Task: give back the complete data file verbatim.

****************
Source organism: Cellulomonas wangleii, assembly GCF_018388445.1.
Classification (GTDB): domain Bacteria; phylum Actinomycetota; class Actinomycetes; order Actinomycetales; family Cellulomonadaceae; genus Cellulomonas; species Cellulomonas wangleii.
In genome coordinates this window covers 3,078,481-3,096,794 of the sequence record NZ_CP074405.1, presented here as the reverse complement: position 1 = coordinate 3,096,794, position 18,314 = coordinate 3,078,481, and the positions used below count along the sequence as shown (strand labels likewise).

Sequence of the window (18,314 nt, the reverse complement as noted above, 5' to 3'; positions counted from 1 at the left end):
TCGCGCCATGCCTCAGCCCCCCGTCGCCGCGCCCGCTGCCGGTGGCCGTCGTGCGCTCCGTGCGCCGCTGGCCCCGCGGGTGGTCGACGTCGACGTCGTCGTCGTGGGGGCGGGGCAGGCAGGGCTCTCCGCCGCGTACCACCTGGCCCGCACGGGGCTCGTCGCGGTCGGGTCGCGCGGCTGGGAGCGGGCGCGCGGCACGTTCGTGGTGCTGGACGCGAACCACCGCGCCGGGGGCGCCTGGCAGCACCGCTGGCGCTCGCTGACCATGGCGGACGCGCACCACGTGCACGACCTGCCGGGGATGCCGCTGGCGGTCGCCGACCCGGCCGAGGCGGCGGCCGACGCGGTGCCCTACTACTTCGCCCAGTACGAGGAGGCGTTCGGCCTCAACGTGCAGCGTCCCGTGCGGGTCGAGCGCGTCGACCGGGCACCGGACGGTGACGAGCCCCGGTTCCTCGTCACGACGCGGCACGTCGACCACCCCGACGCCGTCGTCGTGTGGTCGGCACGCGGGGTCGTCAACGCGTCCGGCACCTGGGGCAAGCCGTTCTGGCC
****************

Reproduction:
Source organism: Cellulomonas wangleii, assembly GCF_018388445.1.
Classification (GTDB): domain Bacteria; phylum Actinomycetota; class Actinomycetes; order Actinomycetales; family Cellulomonadaceae; genus Cellulomonas; species Cellulomonas wangleii.
In genome coordinates this window covers 3,078,481-3,096,794 of the sequence record NZ_CP074405.1, presented here as the reverse complement: position 1 = coordinate 3,096,794, position 18,314 = coordinate 3,078,481, and the positions used below count along the sequence as shown (strand labels likewise).

Sequence of the window (18,314 nt, the reverse complement as noted above, 5' to 3'; positions counted from 1 at the left end):
TCGCGCCATGCCTCAGCCCCCCGTCGCCGCGCCCGCTGCCGGTGGCCGTCGTGCGCTCCGTGCGCCGCTGGCCCCGCGGGTGGTCGACGTCGACGTCGTCGTCGTGGGGGCGGGGCAGGCAGGGCTCTCCGCCGCGTACCACCTGGCCCGCACGGGGCTCGTCGCGGTCGGGTCGCGCGGCTGGGAGCGGGCGCGCGGCACGTTCGTGGTGCTGGACGCGAACCACCGCGCCGGGGGCGCCTGGCAGCACCGCTGGCGCTCGCTGACCATGGCGGACGCGCACCACGTGCACGACCTGCCGGGGATGCCGCTGGCGGTCGCCGACCCGGCCGAGGCGGCGGCCGACGCGGTGCCCTACTACTTCGCCCAGTACGAGGAGGCGTTCGGCCTCAACGTGCAGCGTCCCGTGCGGGTCGAGCGCGTCGACCGGGCACCGGACGGTGACGAGCCCCGGTTCCTCGTCACGACGCGGCACGTCGACCACCCCGACGCCGTCGTCGTGTGGTCGGCACGCGGGGTCGTCAACGCGTCCGGCACCTGGGGCAAGCCGTTCTGGCC